Here we explore a therapeutic platform with the capacity to address both inflammation and fibrosis pathways of NASH via combination drug/gene therapy. The therapeutic approach used an siRNA target that has been shown to reduce the inflammatory cytokines that lead to liver fibrosis [41], and a small-molecule PI3 kinase inhibitor, PX-866 [28], that has been shown to reduce tissue fibrosis in vivo. Fibrosis is known to increase the risk of HCC by 25 times [42], as it leads initially to liver cirrhosis and subsequently develops into HCC. In this progression, activated hepatic stellate cells (aHSCs) responsible for fibrosis development are often described as pericytes for angiogenesis and vascular remodeling in the liver [43]. Fibrosis mediated by HSCs is associated with the effects of inflammation, as multiple inflammatory cytokines are known to elicit further activation of HSCs [44]. Although the entire process is not fully understood, fibrotic cytokine release (i.e., TGF-β, sonic hedgehog, and TNF-α) in the course of NASH is believed to contribute to the progression of the latter through the fibrotic stage and cirrhosis to HCC [28]. Therefore, developing delivery and tracking through imaging modules for therapeutic entities that address both fibrosis and inflammation in NASH could be an important step toward mitigating the transformation of NASH into HCC.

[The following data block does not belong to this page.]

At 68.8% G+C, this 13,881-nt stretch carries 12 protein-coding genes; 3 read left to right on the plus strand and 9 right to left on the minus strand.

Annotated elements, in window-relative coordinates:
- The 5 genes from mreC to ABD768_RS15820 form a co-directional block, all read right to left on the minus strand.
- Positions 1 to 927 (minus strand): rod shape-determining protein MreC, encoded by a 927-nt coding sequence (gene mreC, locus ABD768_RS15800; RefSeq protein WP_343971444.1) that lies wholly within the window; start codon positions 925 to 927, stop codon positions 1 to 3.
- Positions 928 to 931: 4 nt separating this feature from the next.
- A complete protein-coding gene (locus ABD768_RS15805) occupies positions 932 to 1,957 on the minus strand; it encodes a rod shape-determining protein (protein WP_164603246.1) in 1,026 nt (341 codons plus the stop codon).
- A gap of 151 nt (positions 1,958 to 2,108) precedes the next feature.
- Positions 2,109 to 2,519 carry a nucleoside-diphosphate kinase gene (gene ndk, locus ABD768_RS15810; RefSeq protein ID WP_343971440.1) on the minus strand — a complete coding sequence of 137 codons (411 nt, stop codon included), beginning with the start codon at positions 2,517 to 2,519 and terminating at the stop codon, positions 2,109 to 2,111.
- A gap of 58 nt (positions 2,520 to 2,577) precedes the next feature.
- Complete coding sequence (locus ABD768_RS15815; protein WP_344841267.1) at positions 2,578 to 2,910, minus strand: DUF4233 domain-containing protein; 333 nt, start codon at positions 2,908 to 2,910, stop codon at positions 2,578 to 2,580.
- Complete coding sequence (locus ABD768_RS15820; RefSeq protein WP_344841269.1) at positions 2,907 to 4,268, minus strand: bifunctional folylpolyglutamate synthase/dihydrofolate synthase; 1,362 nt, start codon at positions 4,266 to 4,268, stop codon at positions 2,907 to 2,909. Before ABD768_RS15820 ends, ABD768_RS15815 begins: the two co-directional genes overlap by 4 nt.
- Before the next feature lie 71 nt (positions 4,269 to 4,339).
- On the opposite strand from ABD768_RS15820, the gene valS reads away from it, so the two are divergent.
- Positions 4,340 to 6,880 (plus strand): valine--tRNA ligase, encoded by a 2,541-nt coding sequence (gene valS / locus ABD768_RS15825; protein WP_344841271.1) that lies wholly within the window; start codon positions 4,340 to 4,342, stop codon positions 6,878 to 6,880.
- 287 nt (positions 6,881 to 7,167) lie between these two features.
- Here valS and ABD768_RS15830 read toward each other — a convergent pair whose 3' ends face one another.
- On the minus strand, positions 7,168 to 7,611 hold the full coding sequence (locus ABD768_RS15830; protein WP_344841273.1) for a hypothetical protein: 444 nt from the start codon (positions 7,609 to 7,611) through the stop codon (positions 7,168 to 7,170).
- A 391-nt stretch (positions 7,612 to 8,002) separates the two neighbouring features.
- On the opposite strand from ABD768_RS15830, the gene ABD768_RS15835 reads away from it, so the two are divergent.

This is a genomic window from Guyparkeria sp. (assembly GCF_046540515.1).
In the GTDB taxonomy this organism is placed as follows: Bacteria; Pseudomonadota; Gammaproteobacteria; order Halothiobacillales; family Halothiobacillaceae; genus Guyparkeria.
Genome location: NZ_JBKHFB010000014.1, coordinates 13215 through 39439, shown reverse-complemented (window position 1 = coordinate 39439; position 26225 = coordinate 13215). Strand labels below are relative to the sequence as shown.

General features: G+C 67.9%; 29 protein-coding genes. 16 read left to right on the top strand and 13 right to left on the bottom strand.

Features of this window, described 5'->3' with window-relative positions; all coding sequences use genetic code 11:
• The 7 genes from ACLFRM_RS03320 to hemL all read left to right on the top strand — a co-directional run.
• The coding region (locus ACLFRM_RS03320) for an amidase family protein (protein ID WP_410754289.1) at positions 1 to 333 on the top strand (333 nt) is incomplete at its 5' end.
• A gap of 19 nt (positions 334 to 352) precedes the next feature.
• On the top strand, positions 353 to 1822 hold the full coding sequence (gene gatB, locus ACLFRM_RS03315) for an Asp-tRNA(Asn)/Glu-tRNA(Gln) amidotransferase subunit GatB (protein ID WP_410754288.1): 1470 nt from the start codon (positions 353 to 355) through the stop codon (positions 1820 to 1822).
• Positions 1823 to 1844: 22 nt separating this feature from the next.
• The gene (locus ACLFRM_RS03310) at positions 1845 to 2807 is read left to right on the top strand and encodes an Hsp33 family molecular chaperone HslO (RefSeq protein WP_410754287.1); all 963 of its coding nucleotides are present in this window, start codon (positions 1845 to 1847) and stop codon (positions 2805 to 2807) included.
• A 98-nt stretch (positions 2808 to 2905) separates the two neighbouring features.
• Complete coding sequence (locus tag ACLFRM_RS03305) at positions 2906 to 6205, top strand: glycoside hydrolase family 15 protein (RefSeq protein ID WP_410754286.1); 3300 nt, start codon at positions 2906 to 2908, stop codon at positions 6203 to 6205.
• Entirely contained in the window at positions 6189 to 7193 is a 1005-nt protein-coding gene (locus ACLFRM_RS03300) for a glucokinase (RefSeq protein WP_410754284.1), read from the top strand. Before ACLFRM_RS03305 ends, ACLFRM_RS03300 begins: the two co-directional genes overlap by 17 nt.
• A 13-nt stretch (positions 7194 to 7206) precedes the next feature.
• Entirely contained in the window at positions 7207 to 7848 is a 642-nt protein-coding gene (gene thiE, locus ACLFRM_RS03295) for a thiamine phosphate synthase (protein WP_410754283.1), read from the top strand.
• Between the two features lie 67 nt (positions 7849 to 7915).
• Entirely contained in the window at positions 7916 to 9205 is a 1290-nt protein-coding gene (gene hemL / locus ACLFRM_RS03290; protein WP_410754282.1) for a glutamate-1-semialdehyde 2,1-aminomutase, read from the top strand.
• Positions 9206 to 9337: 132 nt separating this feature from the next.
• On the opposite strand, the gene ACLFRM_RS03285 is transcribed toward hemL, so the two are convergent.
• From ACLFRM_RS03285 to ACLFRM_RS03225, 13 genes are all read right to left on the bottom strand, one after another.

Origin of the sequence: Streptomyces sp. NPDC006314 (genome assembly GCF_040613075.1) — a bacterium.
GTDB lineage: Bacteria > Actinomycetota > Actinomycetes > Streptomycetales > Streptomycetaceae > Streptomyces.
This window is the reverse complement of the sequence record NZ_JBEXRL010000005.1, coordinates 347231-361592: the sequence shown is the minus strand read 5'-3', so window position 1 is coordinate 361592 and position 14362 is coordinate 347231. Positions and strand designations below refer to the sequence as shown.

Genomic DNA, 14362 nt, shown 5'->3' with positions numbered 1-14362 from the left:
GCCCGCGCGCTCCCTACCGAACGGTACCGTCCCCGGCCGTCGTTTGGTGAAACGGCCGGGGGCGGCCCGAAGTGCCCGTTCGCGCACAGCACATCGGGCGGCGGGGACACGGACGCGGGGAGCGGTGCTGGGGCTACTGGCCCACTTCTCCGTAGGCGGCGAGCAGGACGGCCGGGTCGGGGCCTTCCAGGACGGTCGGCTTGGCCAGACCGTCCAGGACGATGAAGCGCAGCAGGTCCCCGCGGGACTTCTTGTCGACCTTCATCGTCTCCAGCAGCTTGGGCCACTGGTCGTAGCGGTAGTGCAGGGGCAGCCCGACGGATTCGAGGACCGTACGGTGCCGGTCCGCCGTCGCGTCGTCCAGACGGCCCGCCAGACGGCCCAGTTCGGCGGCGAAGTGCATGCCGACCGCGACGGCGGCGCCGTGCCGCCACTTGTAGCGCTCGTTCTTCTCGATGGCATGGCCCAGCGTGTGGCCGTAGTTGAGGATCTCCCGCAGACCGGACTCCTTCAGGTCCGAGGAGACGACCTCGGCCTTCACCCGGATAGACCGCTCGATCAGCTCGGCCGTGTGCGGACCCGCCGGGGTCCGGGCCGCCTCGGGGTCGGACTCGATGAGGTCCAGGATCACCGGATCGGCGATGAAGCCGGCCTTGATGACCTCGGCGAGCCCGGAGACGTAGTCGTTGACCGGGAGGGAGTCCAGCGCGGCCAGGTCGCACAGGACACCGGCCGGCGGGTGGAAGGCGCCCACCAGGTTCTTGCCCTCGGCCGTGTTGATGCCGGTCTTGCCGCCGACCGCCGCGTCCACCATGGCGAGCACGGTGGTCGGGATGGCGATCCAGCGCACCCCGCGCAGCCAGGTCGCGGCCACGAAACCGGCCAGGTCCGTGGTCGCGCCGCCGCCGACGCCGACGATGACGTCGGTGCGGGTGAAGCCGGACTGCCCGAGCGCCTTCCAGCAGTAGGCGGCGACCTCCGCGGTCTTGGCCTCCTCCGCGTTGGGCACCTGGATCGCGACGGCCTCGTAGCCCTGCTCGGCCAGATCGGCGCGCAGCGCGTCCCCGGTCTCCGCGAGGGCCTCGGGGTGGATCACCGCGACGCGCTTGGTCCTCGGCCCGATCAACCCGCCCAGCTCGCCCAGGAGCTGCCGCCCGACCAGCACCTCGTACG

Hepatic inflammation can be suppressed by gene therapies interfering with cytokine activation, including several siRNA sequences against the protein. CCR5 (aka RANTES) siRNA is well-known for its anti-inflammatory effects [45,46,47], and could be a potential key to the reduction of inflammation in the liver. Among effective fibrotic drugs, a PI3 kinase inhibitor, PX-866, was chosen for two reasons: (1) PX-866 was previously shown to reduce fibrosis in the lungs [48]; (2) PX-866 has been evaluated in clinical trials, its safety profile is understood, and it had shown some clinical benefit against solid-tumor cancers [49]. To reduce off-target effects of PX-866 and protect siRNA from enzymatic degradation in the blood, these therapies could benefit from a delivery vehicle that will direct their transport to the liver. Additionally, to allow confirmation of the delivery of each therapeutic entity by the SWCNTs, the capability of image-tracking chiral SWCNTs is advantageous.